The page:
Fred T. Korematsu was a national civil rights hero. In 1942, at the age of 23, he refused to go to the government's incarceration camps for Japanese Americans after the bombing of Pearl Harbor. Although a native of Oakland, CA, he was arrested, convicted, and his conviction was upheld by the US Supreme Court in 1944. Forty years later, Korematsu’s conviction was overturned and his name was cleared. However, the Supreme Court decision remained in place until it was overturned in 2018. Mr. Korematsu remained an activist throughout his life and and he received the Presidential Medal of Freedom in 1998.
Born in Chelsea MA in 1848, Lewis Howard Latimer was an African American inventor and draftsman. Working with Alexander Graham Bell, Latimer helped draft the patent for Bell's design of the telephone. Latimer’s deep knowledge of both patents and electrical engineering made Latimer an indispensable partner to Thomas Edison as he promoted and defended his light bulb design.
Alexander Miles was an African-American inventor who is best known for being awarded a patent for an automatically opening and closing elevator door design in 1887. His design was intended to prevent people from falling into an open elevator shaft. He was inducted into the National Inventors Hall of Fame in 2007.
In 1923, Garrett A. Morgan created a new kind of traffic signal, one with a warning light to alert drivers that they would need to stop, after witnessing a carriage accident at a particularly problematic intersection in the city. Morgan quickly acquired patents for his traffic signal—a rudimentary version of the modern three-way traffic light.
Ellen Ochoa made her mark by becoming the first Hispanic American woman to go to space with a nine-day mission in 1993. Through her impressive research work, NASA selected Ochoa in 1991 and she became an astronaut in July of that year. Two years later, Ochoa made history on board the Space Shuttle Discovery on a mission to study the Earth’s ozone layer. She later completed three more missions.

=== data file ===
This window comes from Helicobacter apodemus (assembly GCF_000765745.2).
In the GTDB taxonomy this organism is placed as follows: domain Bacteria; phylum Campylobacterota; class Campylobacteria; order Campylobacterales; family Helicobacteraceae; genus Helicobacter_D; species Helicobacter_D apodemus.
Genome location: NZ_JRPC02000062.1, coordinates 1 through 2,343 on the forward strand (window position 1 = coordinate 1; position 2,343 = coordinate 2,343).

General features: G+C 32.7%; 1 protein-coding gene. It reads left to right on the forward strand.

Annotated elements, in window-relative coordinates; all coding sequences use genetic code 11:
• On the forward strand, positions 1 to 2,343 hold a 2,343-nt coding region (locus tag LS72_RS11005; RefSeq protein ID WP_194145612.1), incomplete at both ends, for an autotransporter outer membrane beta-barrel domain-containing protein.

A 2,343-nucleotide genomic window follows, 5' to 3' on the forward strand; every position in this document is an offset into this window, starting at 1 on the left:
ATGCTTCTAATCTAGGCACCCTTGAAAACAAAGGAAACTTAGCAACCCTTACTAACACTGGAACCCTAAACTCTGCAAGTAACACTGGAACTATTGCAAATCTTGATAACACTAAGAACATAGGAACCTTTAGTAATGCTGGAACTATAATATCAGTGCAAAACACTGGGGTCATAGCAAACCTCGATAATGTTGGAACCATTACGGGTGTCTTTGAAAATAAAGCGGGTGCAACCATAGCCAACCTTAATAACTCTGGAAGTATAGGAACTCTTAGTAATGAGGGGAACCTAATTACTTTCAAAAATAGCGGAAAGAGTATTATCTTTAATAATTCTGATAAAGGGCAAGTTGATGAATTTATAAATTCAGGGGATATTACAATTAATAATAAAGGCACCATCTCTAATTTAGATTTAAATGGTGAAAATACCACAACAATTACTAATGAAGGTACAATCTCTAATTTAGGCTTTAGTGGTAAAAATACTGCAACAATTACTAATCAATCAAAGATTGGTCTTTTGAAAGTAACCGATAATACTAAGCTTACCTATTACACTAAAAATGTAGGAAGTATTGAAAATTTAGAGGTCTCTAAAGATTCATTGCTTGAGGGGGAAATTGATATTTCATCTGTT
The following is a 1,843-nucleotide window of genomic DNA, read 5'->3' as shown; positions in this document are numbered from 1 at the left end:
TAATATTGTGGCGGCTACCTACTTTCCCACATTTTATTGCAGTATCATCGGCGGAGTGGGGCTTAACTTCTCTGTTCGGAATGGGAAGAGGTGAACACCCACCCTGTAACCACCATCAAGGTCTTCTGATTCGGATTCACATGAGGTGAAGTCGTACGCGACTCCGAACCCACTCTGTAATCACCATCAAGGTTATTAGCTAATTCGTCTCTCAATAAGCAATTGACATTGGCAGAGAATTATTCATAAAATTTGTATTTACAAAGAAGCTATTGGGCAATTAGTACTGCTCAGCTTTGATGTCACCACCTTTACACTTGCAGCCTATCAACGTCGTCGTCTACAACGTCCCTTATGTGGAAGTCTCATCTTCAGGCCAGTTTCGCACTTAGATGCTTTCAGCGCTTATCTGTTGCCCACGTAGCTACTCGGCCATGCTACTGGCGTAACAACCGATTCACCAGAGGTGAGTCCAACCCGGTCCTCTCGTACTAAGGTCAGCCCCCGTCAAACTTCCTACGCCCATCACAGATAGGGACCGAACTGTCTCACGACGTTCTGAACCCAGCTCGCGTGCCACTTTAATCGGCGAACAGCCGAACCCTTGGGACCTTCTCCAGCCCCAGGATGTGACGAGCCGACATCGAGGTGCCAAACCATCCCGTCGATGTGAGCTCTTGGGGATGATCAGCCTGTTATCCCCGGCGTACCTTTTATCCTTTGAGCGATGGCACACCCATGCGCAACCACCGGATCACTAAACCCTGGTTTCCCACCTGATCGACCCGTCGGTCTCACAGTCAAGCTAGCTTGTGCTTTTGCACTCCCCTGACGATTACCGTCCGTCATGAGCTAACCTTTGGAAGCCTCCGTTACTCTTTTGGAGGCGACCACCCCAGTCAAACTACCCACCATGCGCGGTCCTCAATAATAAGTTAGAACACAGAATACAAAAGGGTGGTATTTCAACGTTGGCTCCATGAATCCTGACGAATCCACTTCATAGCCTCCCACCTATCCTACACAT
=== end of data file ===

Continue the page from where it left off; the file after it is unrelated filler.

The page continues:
Maria Y. Orosa was a Filipino food scientist and war hero educated at the University of Washington. During WWII, she developed a soy-based powder that nourished Filipino and American prisoners in Japanese concentration camps, and a shortage of tomatoes led her to invent the enduring Filipino condiment, banana ketchup.
Susan La Flesche Picotte was the first Native American woman to receive a medical degree in the United States, graduating from the Woman’s Medical College of Pennsylvania in 1889. A member of the Omaha tribe, she grew up on the Omaha Reservation in northeast Nebraska, where she once watched a native woman die because the local white doctor refused to give her care. She returned to Nebraska, where she established a private practice serving both Native American and white patients. Two years before her death in 1915, she achieved her life’s dream when she opened her own hospital on the Omaha Reservation—the first hospital built on Native American land without government assistance.
African American inventor, George T. Sampson, developed and patented the country’ first automatic clothes dryer in 1892. Sampson refined an existing process with a series of suspension rods over a specially designed stove. His design was used until the growth in use of gas and electric dryers in the late 1930s and early 1940s.
Whether you are shifting gears in your car, storing away a billiard cue, braking safely on a bus, or tapping a beer keg, you owe thanks to African American inventor Richard Spikes. A holder of eight patents, Spikes is responsible for a number of diverse creations that have a major impact on our everyday lives.
World War II codebreaker, Alan Turing, often referred to as the “father of computer science and artificial intelligence,” was hailed a British war hero for helping to defeat the Nazis. Despite this, however, he died as a disgraced “criminal” — simply for being a gay man. On June 23, 2021, what would have been his 109th birthday, the Bank of England began circulating its new £50 bank notes celebrating Turing’s life and his achievements.
Hailing from the Navajo tribe, Cory Witherill became the first full-blooded Native American to race in the Indy 500 in 2001, placing 19 out of 33. (The race was founded in 1911.) In 2002, he went to the Infiniti Pro Series, and won the Nashville Indy Pro race in 2002. Cory's professional career spanned from 1997 to 2004. He is now known for his public service and charity work within the Native American community.